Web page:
Christmas breads such as gingerbread are baked and enjoyed as treats.
A traditional Finnish Christmas is a feast. More of a buffet than a two or three-course meal, a Christmas table called Joulupöytä contains many different dishes often centred around a large Christmas ham eaten with mustard and bread.
Other items include various fish dishes, casseroles with liver and raisins, potatoes, rice, and carrots.
Celebrated on Christmas Eve, a long dinner known as réveillon is the tradition in France where dishes such as chestnut-stuffed turkey, goose or duck liver (foie gras), oysters, smoked salmon, roast duck, can all be found.
No Christmas in France would be complete without the dessert Bûche de Noël, a cream log cake available in different flavours such as chocolate and hazelnut.
Germany - Stollen
Celebrated on Christmas Eve, sausages, such as such as Wiener, Bockwurst, or Knacker, are served with potato salad and grünkohl (kale) cooked in stock with cream and spices, are all main meal Christmas essentials.
Karpfen (carp) and gänsebraten (roast goose) are also popular choices served with red cabbage and the early mentioned grünkohl.
When it comes to traditional Christmas treats, Germany has many traditions which have become Christmas staples across the world. These include Pfefferkuchen (pepper cake) or Honigkuchen (honey cake), Lebkuchen (gingerbread), Spekulatius (spiced cookies), and of course, Stollen (fruit cake with marzipan, almonds, dried fruit).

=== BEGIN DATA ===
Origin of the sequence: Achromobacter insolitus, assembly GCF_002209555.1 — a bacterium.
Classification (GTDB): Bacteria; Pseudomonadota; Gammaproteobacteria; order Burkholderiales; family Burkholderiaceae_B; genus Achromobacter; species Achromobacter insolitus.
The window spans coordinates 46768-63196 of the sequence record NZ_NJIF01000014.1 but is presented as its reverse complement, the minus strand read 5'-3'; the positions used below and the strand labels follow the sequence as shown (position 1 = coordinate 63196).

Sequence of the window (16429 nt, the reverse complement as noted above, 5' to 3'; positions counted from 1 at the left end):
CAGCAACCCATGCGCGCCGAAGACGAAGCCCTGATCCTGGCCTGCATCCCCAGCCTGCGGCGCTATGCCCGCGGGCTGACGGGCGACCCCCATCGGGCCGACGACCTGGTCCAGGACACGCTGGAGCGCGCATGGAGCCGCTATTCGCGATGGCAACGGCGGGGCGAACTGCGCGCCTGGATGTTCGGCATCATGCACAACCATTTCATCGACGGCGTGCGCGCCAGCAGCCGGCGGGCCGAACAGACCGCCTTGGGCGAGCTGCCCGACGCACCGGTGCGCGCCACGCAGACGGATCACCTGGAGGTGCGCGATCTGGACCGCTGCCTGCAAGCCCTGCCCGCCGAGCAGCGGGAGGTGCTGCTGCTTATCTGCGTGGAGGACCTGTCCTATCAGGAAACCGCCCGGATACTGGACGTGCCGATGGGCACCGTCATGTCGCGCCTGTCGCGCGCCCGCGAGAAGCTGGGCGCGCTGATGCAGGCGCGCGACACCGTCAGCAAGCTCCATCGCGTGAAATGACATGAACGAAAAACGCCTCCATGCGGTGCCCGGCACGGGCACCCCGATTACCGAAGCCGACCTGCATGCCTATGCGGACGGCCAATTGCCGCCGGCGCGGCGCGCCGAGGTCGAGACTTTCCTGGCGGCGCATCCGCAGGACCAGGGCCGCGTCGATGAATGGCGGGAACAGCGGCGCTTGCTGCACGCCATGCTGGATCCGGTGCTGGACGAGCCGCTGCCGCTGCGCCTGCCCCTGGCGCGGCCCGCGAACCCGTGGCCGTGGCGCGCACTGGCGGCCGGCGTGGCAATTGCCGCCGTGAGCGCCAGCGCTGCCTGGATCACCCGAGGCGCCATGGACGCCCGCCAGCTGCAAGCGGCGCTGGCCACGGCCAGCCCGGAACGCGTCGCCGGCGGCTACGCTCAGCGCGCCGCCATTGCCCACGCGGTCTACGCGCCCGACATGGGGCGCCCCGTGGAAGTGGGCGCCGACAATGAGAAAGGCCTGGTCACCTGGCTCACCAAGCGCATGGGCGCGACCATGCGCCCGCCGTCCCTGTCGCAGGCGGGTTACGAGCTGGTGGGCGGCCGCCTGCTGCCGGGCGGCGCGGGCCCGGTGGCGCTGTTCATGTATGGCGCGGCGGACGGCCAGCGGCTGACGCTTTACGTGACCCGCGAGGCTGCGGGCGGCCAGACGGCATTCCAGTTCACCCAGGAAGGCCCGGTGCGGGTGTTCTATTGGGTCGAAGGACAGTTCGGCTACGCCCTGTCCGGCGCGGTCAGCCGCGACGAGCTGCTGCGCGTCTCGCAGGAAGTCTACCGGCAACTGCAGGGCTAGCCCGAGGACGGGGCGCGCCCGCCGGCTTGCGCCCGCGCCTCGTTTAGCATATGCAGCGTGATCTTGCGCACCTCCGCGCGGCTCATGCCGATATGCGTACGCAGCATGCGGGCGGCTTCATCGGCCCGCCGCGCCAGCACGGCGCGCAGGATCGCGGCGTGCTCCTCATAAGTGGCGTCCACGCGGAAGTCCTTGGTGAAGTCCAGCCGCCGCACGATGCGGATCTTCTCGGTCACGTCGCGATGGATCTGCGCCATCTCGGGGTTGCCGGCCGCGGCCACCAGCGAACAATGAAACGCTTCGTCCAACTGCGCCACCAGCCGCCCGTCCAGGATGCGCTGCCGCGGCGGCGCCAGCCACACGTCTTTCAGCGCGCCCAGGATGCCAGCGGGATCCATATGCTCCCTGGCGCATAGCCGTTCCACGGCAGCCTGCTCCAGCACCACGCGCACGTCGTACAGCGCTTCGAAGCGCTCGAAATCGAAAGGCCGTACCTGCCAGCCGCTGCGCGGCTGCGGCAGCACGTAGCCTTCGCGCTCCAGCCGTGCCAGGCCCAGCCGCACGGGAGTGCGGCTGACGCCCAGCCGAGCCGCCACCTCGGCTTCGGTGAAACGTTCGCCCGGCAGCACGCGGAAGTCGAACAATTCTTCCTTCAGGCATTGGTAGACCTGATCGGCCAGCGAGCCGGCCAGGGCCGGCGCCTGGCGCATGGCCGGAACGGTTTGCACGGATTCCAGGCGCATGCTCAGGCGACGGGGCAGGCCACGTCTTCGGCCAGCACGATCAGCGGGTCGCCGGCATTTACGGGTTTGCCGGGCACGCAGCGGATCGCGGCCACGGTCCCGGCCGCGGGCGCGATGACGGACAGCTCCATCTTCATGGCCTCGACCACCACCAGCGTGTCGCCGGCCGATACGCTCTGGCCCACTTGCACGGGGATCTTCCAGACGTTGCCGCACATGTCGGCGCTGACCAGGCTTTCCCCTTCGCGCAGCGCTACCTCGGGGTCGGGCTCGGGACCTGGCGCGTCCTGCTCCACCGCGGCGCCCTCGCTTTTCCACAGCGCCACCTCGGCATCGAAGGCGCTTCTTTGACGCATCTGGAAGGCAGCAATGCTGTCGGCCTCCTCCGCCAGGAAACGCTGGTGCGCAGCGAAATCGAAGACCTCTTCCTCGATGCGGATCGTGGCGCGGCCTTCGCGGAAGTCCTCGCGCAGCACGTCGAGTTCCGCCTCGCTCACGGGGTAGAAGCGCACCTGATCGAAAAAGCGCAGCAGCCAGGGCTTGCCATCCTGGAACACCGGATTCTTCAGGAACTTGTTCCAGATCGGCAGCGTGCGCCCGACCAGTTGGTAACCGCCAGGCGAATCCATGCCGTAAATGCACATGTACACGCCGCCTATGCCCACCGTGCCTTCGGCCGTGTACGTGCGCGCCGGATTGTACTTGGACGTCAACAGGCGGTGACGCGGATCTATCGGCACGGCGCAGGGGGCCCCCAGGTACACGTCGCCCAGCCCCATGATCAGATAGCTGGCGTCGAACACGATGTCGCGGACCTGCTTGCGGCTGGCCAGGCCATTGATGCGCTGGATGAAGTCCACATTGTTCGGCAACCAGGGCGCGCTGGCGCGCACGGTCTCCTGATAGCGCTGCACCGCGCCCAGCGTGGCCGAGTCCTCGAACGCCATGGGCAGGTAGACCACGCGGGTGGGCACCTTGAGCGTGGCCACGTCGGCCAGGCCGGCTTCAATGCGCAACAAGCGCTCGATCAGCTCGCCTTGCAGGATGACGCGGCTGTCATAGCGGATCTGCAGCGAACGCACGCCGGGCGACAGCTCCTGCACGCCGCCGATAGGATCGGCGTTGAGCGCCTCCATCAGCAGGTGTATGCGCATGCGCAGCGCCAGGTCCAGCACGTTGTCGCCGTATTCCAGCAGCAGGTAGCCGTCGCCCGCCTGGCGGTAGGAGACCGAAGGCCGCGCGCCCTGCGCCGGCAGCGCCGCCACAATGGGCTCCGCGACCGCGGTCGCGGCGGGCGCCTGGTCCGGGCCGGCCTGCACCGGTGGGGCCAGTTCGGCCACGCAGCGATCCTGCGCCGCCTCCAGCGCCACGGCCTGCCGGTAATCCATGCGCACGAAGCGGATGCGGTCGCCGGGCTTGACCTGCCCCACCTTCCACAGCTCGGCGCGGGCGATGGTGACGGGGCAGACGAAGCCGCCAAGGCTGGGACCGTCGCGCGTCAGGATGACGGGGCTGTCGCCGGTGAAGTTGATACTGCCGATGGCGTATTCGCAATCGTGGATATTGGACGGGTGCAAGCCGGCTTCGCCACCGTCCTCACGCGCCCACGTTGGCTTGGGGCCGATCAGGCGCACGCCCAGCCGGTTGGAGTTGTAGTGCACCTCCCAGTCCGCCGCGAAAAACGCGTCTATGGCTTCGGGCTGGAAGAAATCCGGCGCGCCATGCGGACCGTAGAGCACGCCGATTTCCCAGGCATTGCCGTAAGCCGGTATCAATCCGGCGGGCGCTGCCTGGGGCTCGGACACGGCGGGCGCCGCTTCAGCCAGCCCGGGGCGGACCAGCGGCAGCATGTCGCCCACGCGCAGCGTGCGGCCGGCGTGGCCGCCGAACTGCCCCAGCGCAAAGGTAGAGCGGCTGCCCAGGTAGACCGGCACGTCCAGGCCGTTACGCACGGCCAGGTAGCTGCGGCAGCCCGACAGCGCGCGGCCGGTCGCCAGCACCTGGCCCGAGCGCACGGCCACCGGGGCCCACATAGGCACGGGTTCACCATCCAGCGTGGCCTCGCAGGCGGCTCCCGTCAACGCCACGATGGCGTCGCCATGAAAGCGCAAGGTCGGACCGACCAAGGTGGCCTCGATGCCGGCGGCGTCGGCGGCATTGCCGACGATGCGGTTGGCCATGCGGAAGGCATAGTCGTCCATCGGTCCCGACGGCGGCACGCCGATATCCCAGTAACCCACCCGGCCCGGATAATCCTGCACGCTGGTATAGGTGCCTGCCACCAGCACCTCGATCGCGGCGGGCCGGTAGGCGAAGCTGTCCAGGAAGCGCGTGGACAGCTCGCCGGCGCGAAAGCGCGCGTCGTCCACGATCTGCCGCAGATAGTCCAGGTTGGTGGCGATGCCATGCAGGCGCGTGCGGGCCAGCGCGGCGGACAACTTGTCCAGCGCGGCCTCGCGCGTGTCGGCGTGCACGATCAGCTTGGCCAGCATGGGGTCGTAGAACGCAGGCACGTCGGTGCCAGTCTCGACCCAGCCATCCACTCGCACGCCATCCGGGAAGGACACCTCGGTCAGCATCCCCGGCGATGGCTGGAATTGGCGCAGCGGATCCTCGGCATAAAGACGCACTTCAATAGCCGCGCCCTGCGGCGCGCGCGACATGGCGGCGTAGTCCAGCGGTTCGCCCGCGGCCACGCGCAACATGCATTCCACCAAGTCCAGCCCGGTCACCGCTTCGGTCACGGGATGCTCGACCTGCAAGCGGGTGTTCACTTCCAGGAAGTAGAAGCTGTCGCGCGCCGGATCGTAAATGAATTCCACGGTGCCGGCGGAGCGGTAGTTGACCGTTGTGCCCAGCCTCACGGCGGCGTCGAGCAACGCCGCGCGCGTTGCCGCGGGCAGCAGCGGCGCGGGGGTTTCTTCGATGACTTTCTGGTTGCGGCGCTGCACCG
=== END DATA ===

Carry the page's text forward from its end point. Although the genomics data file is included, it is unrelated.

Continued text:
A traditional Latvian Christmas consists of twelve dishes (though this number has changed in modern times). Dishes include pig snout, cooked brown/grey peas with pork sauce, cabbage & sausage, bacon pies, herring with beets, carrots, or apples, and Aspic - a savoury jelly made with meat served with mayonnaise, horseradish or vinegar.
Gingerbread cookies and traditional Kūčiukai pastries or cookies are popular sweets.
Do you have any favourite traditional foods we left off our list?
Part two of this post continues next week.